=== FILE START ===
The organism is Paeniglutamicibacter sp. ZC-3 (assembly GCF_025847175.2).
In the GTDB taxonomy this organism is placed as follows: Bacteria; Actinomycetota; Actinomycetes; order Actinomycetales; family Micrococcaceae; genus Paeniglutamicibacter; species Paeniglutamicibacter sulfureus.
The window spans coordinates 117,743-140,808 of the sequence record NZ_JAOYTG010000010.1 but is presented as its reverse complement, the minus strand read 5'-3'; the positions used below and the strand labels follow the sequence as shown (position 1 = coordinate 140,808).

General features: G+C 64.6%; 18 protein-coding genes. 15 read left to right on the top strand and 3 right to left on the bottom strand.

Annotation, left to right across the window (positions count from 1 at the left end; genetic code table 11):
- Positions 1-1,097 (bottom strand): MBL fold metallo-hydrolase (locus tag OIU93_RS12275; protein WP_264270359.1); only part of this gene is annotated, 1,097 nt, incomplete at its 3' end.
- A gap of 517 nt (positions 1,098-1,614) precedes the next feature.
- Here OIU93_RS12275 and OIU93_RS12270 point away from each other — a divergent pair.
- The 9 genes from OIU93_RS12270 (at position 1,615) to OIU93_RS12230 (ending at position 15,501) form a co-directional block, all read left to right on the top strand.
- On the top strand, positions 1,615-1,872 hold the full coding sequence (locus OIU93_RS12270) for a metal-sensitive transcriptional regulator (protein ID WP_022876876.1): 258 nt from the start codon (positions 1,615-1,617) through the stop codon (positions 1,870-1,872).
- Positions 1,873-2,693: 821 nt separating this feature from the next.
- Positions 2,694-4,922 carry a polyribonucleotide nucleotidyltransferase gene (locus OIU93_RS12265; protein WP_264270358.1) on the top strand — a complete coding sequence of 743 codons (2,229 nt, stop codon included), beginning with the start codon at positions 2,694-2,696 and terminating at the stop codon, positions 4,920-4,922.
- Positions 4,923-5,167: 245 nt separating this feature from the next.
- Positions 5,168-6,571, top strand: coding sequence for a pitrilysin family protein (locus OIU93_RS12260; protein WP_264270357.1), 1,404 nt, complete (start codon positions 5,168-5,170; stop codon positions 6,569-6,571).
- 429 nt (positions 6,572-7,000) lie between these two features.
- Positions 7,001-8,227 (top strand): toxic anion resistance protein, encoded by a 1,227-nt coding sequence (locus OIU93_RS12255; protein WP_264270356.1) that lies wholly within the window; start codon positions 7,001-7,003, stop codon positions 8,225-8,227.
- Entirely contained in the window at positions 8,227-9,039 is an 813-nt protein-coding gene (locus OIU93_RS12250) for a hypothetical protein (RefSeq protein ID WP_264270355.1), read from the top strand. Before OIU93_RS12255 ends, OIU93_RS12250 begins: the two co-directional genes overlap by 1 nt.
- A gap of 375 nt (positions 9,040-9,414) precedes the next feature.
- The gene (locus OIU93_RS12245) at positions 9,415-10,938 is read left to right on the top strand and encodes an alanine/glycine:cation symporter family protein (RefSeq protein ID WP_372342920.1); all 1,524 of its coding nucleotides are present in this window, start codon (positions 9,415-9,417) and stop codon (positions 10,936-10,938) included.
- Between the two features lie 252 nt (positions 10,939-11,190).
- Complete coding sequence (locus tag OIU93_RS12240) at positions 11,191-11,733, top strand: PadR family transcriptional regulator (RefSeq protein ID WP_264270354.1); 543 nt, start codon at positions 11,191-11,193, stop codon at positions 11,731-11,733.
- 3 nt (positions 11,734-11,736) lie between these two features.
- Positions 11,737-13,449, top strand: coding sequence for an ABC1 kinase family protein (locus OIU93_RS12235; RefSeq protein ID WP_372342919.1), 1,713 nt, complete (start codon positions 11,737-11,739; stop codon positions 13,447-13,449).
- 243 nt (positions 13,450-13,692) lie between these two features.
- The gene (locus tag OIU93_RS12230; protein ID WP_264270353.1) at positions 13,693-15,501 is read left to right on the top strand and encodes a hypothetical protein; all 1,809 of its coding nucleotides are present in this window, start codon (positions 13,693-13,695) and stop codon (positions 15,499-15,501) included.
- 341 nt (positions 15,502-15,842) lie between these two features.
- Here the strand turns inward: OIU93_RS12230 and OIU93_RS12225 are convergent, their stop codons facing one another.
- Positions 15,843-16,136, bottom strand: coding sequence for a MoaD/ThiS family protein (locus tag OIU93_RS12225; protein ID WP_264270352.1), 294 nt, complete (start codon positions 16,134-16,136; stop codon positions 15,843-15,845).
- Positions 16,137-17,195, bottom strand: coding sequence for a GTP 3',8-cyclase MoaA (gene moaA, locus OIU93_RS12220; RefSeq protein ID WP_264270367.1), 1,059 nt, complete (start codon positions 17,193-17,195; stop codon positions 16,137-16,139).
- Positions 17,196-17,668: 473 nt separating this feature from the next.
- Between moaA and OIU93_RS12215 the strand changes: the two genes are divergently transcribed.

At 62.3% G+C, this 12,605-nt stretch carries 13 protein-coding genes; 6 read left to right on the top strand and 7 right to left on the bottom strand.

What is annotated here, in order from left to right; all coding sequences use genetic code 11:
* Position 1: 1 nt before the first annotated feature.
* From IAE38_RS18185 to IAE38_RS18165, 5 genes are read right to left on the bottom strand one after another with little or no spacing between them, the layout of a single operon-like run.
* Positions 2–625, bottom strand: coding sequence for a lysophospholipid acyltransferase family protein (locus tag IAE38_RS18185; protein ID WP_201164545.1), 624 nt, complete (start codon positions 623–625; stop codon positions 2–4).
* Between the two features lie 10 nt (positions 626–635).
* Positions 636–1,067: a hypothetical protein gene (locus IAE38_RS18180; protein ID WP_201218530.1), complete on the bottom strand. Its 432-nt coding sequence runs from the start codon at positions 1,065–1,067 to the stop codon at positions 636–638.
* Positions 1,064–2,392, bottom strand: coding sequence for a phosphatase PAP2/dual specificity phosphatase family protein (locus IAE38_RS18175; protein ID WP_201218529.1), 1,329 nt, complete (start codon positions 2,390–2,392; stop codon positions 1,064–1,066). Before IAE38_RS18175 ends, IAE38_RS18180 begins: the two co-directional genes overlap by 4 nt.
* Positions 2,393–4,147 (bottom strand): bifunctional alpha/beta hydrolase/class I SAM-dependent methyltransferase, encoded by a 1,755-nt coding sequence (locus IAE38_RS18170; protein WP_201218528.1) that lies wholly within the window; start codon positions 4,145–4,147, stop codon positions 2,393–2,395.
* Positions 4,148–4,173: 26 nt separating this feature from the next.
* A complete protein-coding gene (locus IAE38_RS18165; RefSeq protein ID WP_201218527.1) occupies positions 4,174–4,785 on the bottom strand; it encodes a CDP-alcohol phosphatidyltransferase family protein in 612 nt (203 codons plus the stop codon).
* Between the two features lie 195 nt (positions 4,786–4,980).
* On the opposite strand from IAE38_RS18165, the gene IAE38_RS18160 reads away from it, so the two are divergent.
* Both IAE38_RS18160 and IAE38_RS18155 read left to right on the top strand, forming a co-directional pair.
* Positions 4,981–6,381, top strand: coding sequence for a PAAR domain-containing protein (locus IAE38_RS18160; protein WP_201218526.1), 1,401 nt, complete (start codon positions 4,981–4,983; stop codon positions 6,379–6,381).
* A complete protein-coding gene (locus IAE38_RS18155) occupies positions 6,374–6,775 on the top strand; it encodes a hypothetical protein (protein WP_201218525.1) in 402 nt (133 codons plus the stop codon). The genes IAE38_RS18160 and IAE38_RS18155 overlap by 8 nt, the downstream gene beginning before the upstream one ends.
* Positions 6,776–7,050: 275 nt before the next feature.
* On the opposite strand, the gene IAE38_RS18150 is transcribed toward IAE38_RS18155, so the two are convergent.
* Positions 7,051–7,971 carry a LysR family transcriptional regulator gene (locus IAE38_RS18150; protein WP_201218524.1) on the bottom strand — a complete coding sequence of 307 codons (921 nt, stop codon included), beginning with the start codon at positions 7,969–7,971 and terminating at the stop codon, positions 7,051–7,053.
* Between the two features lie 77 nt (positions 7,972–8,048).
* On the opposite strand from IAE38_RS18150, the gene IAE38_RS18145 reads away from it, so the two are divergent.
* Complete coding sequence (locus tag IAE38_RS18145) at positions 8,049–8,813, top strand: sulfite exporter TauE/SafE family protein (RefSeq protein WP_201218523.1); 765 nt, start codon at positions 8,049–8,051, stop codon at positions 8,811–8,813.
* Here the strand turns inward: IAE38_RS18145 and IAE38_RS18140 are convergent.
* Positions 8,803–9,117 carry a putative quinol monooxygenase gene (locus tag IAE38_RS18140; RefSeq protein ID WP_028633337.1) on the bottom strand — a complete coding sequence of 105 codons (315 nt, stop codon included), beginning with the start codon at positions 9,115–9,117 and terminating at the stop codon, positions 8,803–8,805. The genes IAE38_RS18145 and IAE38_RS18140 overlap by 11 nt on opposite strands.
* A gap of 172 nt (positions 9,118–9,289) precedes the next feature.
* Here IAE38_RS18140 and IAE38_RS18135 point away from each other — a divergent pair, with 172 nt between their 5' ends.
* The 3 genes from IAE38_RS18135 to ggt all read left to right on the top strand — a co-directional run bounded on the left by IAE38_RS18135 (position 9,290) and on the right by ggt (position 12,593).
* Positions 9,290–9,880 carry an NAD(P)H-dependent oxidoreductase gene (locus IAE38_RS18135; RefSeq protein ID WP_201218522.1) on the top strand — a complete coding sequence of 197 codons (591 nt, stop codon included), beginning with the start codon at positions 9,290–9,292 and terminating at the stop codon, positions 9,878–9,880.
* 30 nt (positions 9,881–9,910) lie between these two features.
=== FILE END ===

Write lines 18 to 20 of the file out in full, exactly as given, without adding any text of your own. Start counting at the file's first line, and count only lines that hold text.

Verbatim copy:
- A gap of 375 nt (positions 9,040-9,414) precedes the next feature.
- The gene (locus OIU93_RS12245) at positions 9,415-10,938 is read left to right on the top strand and encodes an alanine/glycine:cation symporter family protein (RefSeq protein ID WP_372342920.1); all 1,524 of its coding nucleotides are present in this window, start codon (positions 9,415-9,417) and stop codon (positions 10,936-10,938) included.
- Between the two features lie 252 nt (positions 10,939-11,190).